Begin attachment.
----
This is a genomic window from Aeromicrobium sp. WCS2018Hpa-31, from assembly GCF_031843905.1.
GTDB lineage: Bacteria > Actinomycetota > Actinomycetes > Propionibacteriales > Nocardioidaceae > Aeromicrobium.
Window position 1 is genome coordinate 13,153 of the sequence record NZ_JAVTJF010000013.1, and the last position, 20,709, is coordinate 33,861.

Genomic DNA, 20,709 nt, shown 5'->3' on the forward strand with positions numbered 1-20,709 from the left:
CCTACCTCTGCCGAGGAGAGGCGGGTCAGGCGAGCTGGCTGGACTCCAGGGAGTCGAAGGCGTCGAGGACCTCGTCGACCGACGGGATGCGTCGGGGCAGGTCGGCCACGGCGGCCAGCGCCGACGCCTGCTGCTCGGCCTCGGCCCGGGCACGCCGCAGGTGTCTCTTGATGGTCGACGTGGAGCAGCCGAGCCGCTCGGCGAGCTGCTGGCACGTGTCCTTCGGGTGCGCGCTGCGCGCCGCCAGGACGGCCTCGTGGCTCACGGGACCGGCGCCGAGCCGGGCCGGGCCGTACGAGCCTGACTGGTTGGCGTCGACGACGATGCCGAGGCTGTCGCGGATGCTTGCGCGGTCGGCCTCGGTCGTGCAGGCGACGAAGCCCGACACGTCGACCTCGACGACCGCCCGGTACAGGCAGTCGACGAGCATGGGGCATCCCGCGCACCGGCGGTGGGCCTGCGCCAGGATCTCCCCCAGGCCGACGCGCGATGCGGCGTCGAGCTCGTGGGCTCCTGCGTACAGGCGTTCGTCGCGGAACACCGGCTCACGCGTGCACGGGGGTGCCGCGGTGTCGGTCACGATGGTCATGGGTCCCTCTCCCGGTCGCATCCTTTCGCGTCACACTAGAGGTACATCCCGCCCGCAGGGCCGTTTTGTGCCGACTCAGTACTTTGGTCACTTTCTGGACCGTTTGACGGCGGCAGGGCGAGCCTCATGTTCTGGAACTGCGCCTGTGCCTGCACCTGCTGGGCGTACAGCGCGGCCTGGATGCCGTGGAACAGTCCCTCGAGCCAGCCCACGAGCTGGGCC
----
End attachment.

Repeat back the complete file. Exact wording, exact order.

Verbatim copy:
This is a genomic window from Aeromicrobium sp. WCS2018Hpa-31, from assembly GCF_031843905.1.
GTDB lineage: Bacteria > Actinomycetota > Actinomycetes > Propionibacteriales > Nocardioidaceae > Aeromicrobium.
Window position 1 is genome coordinate 13,153 of the sequence record NZ_JAVTJF010000013.1, and the last position, 20,709, is coordinate 33,861.

Genomic DNA, 20,709 nt, shown 5'->3' on the forward strand with positions numbered 1-20,709 from the left:
CCTACCTCTGCCGAGGAGAGGCGGGTCAGGCGAGCTGGCTGGACTCCAGGGAGTCGAAGGCGTCGAGGACCTCGTCGACCGACGGGATGCGTCGGGGCAGGTCGGCCACGGCGGCCAGCGCCGACGCCTGCTGCTCGGCCTCGGCCCGGGCACGCCGCAGGTGTCTCTTGATGGTCGACGTGGAGCAGCCGAGCCGCTCGGCGAGCTGCTGGCACGTGTCCTTCGGGTGCGCGCTGCGCGCCGCCAGGACGGCCTCGTGGCTCACGGGACCGGCGCCGAGCCGGGCCGGGCCGTACGAGCCTGACTGGTTGGCGTCGACGACGATGCCGAGGCTGTCGCGGATGCTTGCGCGGTCGGCCTCGGTCGTGCAGGCGACGAAGCCCGACACGTCGACCTCGACGACCGCCCGGTACAGGCAGTCGACGAGCATGGGGCATCCCGCGCACCGGCGGTGGGCCTGCGCCAGGATCTCCCCCAGGCCGACGCGCGATGCGGCGTCGAGCTCGTGGGCTCCTGCGTACAGGCGTTCGTCGCGGAACACCGGCTCACGCGTGCACGGGGGTGCCGCGGTGTCGGTCACGATGGTCATGGGTCCCTCTCCCGGTCGCATCCTTTCGCGTCACACTAGAGGTACATCCCGCCCGCAGGGCCGTTTTGTGCCGACTCAGTACTTTGGTCACTTTCTGGACCGTTTGACGGCGGCAGGGCGAGCCTCATGTTCTGGAACTGCGCCTGTGCCTGCACCTGCTGGGCGTACAGCGCGGCCTGGATGCCGTGGAACAGTCCCTCGAGCCAGCCCACGAGCTGGGCC